I have faith that Netflix will recover, just as Apple did. In the first quarter, the number of paid subscribers rose to 27 million, from 22 million a year earlier, and revenues increased more than 20%. Netflix is built for the long run, with a balance sheet that elicits an A rating for financial strength from the Value Line Investment Survey. And the company is now turning its attention abroad. International subscriptions have jumped from 800,000 a year ago to three million. Meanwhile, Netflix shares continue to languish, trading at $73 (all prices are as of May 4).
A second attractive choice is Zynga (ZNGA), which went public only last December at $10. The shares ran up 50% by early March, but have since skidded to a bit more than $8. Investors are clearly having a hard time deciding what Zynga—which makes online social games, such as FarmVille and Words With Friends—is really worth. The games are available on Facebook and on smart phones. Zynga manages to connect with its customers in a visceral way, with games that verge on addictive. Tiny payments by users last year added up to more than $1 billion in sales.
Mark Pincus, a serial entrepreneur with degrees from the University of Pennsylvania’s Wharton School and the Harvard Business School, founded Zynga in 2007. Just as a bet on Apple was a bet on Jobs, a bet on Zynga means you’re all in on Pincus. He is a former investment banker with a long view—reflected in the fact that Zynga spent a whopping $727 million on research and development last year, the major reason the company lost $404 million. But the initial public offering gave Zynga a large cushion against further deficits: Its balance sheet shows $1.8 billion in cash and investments and no debt.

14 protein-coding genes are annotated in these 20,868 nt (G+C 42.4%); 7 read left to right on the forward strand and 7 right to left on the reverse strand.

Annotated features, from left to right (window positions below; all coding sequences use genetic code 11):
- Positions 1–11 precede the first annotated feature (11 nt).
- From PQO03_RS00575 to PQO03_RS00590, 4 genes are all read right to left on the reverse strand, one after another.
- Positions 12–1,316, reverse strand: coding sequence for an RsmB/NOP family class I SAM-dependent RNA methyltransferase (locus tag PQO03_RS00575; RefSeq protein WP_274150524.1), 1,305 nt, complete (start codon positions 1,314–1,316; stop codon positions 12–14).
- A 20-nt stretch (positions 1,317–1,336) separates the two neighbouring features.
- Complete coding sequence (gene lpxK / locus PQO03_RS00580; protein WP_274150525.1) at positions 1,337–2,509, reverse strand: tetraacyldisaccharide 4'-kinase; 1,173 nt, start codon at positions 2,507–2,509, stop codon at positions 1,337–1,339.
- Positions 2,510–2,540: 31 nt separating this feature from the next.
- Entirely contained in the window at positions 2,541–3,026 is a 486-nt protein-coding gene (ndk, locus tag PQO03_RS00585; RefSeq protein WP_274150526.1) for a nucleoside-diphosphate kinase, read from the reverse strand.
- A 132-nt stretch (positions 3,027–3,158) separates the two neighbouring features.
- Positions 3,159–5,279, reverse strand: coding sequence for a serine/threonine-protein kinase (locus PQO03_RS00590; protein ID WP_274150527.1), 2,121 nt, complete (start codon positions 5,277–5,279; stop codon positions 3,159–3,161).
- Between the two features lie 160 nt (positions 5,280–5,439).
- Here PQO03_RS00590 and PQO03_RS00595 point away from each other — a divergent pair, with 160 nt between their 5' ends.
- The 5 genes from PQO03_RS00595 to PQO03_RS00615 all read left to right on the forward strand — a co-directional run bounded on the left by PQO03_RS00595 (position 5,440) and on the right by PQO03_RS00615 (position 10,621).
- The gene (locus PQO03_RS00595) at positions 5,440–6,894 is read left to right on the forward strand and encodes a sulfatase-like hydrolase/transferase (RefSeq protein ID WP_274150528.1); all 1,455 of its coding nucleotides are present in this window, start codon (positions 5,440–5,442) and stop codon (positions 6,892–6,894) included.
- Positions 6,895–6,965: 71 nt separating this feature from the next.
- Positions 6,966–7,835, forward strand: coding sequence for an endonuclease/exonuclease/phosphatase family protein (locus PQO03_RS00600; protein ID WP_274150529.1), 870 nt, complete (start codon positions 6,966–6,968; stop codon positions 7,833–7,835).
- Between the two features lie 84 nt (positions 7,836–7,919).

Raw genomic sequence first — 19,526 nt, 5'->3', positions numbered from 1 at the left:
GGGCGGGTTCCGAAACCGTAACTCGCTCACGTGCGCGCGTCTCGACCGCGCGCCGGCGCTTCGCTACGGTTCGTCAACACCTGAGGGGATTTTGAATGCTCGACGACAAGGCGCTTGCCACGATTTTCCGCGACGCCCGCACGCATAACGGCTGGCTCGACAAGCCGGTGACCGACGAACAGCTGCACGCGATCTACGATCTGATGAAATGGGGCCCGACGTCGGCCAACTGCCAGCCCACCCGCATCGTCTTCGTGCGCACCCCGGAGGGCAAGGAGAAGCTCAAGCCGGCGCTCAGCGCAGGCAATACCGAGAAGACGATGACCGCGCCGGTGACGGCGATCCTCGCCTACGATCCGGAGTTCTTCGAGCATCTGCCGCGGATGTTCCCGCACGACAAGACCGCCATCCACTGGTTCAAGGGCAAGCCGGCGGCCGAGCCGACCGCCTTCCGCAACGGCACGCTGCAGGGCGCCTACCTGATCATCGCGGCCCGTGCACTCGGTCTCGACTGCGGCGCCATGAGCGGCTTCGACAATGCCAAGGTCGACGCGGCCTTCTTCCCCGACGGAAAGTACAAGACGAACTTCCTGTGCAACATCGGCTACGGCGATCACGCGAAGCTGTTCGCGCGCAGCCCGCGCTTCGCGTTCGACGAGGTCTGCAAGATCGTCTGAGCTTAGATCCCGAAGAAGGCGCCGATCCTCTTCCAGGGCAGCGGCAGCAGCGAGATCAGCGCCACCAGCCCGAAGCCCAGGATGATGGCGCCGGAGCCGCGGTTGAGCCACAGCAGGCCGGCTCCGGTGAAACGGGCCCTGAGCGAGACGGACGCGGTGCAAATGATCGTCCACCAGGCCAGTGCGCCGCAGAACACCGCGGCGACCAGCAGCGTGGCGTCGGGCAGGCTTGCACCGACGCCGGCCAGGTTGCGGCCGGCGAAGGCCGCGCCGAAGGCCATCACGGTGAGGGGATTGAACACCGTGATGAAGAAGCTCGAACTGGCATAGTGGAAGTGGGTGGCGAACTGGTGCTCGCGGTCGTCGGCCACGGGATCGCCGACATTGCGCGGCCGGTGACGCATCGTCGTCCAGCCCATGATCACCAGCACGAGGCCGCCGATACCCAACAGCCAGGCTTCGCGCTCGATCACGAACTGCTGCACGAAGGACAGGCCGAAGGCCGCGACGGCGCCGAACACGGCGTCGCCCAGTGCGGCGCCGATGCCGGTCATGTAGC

Pincus was reportedly set to score a 10,000-fold profit on his initial $40,000 investment in Facebook when the social networking giant went public (it was set to do so in May). You won’t do as well with Zynga, unless you think its market cap will reach $60 trillion (four times the size of the U.S. economy). But it’s not hard to imagine Zynga eventually delivering what Peter Lynch, the legendary former manager of Fidelity Magellan Fund, called a “ten-bagger,” or even a 100-bagger.
Not all future Apples are in tech. Chip Wilson, a surfer, founded Lululemon Athletica (LULU) in Vancouver, Canada, in 1998 to sell women’s athletic clothing, mainly for yoga, made from proprietary fibers with names such as Luon and Luxtreme. The stock debuted in 2007 at $18, fell to $2 in 2009, and now trades at $78, with a market cap of $11.2 billion.